Germany, Israel and the United States have signed an agreement allowing researchers access for the first time to millions of World War II Nazi German files describing how the Holocaust was carried out.
The archives contain an estimated 50 million documents on 17 million individuals. They are expected to shed new light on the Holocaust, in which six million Jews across Europe were murdered.
The accord was reached by the 11-nation governing body of the International Tracing Service - an arm of the International Red Cross founded after the war to trace missing persons.
Agreement was required from all 11 nations to change access rules. Israel, Britain, France and Greece joined the United States, Germany, Luxembourg and Italy in signing the protocol Wednesday.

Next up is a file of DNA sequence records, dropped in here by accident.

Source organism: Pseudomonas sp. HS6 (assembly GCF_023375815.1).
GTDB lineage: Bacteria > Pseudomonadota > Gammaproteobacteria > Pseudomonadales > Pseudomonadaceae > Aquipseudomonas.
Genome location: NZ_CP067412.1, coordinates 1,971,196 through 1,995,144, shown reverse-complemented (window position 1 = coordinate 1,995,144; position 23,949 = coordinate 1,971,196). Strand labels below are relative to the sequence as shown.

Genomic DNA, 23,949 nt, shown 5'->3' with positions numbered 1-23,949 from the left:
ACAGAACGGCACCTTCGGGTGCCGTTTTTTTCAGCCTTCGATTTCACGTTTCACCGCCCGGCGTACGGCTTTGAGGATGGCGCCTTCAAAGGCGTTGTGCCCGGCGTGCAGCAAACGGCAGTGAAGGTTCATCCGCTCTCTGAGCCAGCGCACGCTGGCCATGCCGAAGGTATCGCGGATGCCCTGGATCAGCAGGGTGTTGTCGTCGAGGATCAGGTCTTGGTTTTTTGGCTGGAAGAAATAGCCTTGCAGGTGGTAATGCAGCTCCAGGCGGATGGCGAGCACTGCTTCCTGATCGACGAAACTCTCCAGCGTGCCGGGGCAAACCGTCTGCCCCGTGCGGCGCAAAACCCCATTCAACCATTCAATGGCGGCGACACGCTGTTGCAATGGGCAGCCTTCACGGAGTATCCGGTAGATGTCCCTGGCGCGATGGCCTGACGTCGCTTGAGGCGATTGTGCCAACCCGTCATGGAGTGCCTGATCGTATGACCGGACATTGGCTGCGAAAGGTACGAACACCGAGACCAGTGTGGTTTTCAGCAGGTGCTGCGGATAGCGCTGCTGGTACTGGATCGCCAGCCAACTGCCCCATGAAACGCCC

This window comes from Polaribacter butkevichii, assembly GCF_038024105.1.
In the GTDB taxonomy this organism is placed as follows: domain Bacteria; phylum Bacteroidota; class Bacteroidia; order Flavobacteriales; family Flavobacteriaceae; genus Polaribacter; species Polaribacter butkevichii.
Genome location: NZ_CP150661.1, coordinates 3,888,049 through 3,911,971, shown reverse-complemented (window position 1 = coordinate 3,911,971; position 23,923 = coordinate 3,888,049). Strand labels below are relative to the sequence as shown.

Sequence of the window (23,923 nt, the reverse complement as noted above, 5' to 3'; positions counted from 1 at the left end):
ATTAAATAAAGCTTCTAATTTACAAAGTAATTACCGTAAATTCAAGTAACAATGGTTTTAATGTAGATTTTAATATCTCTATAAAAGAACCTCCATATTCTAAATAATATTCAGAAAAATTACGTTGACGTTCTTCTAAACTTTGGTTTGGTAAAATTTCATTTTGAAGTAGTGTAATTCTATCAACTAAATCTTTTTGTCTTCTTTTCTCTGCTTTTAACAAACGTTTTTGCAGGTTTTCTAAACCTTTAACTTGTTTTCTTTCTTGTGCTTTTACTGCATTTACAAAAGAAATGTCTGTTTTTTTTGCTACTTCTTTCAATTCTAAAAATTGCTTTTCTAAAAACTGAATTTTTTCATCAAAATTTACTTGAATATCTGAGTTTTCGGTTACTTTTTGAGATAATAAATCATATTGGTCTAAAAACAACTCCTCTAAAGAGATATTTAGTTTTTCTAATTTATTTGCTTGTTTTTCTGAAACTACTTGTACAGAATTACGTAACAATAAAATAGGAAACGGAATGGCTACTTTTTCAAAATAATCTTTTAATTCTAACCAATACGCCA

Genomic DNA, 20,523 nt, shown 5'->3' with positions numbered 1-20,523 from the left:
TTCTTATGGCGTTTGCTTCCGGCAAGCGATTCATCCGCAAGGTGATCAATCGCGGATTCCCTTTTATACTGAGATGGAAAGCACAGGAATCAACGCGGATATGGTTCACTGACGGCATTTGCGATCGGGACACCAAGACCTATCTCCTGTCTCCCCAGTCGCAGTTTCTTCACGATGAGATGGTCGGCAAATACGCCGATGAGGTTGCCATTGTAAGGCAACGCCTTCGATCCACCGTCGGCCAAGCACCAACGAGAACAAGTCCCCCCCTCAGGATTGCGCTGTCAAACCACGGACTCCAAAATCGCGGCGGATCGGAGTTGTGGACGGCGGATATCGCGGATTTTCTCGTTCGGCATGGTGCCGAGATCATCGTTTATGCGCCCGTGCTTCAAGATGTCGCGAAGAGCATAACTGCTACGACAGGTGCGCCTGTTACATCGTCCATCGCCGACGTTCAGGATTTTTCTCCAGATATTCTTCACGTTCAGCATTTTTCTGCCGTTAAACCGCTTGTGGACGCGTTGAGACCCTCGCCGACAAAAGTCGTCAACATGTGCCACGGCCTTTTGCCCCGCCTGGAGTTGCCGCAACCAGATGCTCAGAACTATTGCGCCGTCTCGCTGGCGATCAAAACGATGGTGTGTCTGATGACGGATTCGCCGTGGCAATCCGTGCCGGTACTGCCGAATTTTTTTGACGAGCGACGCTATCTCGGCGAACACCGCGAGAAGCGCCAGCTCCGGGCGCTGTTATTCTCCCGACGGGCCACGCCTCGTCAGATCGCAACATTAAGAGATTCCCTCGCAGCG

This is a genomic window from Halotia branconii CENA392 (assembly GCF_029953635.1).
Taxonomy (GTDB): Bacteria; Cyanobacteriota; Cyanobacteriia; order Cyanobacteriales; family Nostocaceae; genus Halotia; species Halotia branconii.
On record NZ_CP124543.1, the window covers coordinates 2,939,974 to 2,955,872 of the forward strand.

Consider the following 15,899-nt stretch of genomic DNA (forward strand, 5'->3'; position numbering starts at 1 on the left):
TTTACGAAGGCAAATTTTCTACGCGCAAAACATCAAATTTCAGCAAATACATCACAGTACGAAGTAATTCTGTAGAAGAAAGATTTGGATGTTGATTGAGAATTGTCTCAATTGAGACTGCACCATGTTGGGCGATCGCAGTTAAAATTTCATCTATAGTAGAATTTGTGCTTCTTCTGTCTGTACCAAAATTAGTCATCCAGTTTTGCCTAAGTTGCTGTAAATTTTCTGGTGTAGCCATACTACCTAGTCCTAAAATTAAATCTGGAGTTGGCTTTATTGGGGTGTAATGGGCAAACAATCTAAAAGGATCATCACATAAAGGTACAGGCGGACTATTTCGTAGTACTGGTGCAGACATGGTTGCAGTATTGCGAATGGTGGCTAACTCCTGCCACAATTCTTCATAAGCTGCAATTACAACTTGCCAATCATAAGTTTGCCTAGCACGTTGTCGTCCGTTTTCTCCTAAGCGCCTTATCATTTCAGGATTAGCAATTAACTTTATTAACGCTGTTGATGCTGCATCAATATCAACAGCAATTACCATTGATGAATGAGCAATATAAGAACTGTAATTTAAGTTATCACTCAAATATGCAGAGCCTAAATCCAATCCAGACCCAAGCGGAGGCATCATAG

Poland, Belgium and the Netherlands require further parliamentary approval, and are expected to sign later this year.
Access to the archive - housed in the western German town of Bad Arolsen - had been limited to Holocaust victims and researchers with written permission from survivors or their families. However, aging survivors who backed the change voiced fears that histories of their loved ones could be lost, unless access for researchers is broadened.
Some information for this report was provided by AFP, AP and Reuters.